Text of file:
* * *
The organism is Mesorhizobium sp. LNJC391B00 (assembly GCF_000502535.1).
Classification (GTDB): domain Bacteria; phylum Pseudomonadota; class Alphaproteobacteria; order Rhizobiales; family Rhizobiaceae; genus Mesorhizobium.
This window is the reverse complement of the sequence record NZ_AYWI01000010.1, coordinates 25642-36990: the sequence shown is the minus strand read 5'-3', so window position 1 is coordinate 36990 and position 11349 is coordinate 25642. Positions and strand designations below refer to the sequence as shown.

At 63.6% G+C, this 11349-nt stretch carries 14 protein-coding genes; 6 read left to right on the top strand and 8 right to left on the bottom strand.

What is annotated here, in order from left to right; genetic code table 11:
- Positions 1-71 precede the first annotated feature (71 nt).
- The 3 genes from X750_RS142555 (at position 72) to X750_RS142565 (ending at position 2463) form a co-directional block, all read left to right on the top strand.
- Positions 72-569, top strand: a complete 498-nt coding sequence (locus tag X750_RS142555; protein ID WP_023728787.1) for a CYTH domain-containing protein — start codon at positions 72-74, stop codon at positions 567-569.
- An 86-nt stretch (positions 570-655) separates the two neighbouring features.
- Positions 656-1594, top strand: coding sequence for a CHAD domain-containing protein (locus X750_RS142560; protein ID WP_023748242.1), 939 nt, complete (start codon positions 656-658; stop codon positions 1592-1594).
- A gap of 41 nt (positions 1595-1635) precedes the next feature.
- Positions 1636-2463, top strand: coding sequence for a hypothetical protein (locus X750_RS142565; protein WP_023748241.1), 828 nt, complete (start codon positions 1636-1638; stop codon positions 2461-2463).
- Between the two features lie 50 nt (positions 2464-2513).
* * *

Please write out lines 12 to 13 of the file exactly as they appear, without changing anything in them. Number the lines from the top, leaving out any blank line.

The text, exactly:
- Positions 1636-2463, top strand: coding sequence for a hypothetical protein (locus X750_RS142565; protein WP_023748241.1), 828 nt, complete (start codon positions 1636-1638; stop codon positions 2461-2463).
- Between the two features lie 50 nt (positions 2464-2513).